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Ancient Women Had Awesome Arms
Picture a women’s crew team. Training 18 hours and covering 75 miles in an average week, these athletes are pretty ripped. Yet they don’t hold a bicep to prehistoric female farmers. Because a new study shows that, based on upper arm strength, the Neolithic ladies leave modern women—even elite athletes—in the dust. The work appears in the journal Science Advances. Alison A. Macintosh, Ron Pinhasi and Jay T. Stock, Prehistoric women’s manual labor exceeded that of athletes through the first 5,500 years of farming in Central Europe.
The study’s researchers had previously examined the bones of prehistoric men. Because bones adapt to the load they bear, they can provide a record of the sort of activities in which an individual regularly engages. So, at the dawn of agriculture, men’s leg bones were strong, like today’s cross-country runners. But by the late Iron Age, their leg bones looked more like that of the average couch potato.
“So this kind of matched with declines in mobility as people became more sedentary through time.”
Alison Macintosh, who did that work when she was an undergraduate student in archaeology at the University of Cambridge.
“But we didn’t see these drops in women. Their leg bone strength was consistently lower than men’s, it didn’t change significantly through time. So really the women just looked quite sedentary pretty much right from the get-go. And we didn’t think that was very probably necessarily a very accurate representation of what they had been doing.”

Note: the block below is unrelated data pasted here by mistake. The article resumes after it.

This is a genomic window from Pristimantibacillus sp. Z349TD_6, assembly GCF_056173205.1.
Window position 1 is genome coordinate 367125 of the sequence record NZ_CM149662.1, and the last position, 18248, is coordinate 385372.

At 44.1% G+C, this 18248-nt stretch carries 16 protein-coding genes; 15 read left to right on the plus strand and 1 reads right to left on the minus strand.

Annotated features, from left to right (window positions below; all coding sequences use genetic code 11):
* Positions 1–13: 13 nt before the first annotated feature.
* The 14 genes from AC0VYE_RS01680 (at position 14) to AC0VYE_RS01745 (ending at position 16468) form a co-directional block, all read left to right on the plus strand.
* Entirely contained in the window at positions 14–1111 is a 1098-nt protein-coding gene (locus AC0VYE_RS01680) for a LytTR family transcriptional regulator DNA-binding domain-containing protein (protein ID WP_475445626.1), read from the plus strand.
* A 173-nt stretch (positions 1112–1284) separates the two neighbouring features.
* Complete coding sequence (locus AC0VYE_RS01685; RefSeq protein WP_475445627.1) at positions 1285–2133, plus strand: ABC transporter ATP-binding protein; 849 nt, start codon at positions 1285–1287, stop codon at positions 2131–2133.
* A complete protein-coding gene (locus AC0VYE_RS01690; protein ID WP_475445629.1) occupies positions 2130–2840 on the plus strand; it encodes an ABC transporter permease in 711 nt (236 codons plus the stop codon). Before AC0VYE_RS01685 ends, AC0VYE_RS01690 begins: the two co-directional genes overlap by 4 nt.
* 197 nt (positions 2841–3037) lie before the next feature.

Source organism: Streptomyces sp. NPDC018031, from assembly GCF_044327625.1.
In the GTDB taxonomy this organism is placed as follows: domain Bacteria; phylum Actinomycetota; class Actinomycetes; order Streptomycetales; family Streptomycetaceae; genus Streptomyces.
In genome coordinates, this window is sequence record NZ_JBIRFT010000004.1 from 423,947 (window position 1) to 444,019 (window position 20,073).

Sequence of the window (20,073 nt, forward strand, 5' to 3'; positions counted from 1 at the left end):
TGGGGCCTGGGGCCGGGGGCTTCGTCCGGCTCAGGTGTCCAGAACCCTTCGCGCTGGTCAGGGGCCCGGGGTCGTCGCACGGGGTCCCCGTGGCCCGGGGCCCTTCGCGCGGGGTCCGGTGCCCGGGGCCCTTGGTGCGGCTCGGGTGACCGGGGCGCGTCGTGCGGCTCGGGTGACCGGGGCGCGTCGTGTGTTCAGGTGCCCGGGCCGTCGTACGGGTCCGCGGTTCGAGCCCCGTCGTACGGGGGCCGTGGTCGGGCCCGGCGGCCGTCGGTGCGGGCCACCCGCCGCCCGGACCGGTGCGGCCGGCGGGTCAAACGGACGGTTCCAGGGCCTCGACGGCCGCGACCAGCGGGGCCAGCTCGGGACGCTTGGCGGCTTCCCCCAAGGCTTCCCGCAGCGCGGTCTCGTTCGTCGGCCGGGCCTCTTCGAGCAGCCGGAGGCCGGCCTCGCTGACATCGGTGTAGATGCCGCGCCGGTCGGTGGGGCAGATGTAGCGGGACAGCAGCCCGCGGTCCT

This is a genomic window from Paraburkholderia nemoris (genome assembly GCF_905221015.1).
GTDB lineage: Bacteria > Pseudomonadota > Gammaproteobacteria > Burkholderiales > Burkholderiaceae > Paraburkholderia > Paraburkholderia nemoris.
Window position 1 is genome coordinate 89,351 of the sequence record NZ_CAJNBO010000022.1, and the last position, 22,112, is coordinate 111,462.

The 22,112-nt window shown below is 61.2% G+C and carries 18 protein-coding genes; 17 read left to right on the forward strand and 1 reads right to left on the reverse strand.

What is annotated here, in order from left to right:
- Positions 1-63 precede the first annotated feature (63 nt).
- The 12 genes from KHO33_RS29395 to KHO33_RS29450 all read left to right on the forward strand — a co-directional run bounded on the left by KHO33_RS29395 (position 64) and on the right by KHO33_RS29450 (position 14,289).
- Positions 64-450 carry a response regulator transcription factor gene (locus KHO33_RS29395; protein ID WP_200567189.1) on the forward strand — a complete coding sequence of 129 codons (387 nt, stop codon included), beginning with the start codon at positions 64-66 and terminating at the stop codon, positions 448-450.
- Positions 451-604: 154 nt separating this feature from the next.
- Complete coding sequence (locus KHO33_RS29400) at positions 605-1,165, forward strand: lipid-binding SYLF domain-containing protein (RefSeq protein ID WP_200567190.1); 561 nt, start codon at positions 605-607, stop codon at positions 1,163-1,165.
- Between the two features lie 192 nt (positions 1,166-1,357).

Now, it could be that prehistoric housewives sat around and lunched their way through the Neolithic. But Macintosh thought that unlikely. Instead, she and her colleagues figured that the bones of men and women react differently under pressure. So Macintosh, now a postdoctoral fellow with the same group, decided to look at the limbs of some ladies.
She recruited 18 championship rowers, 11 soccer players, 17 runners and 37 somewhat less sporty undergrads. And she scanned their upper arms and lower legs. What she found is that the leg bone strength of prehistoric women was as variable as that of her living subjects, running the gamut from those who run marathons to those who engage in marathon study sessions. But the arms were a different story.
“We found that prehistoric women had stronger arm bones on average than most living women. That was pretty consistent through the first 5,500 years of farming or so. So this was even stronger than the arm bones of the rowers. So for example women in the earliest time period that we looked at, which is the early Neolithic period about 7,000 years ago, they had arm bones that were 30 percent stronger than non athletes today, so just recreationally active women in Cambridge. And they’re about 16 percent stronger bones than those of the living rowers.”
That power most likely came from tilling the soil, harvesting crops, and spending hours a day milling grain to make flour with a stone-age mortar and pestle. The findings shed light on the daily duties of our female ancestors—manual labor that was a total grind.
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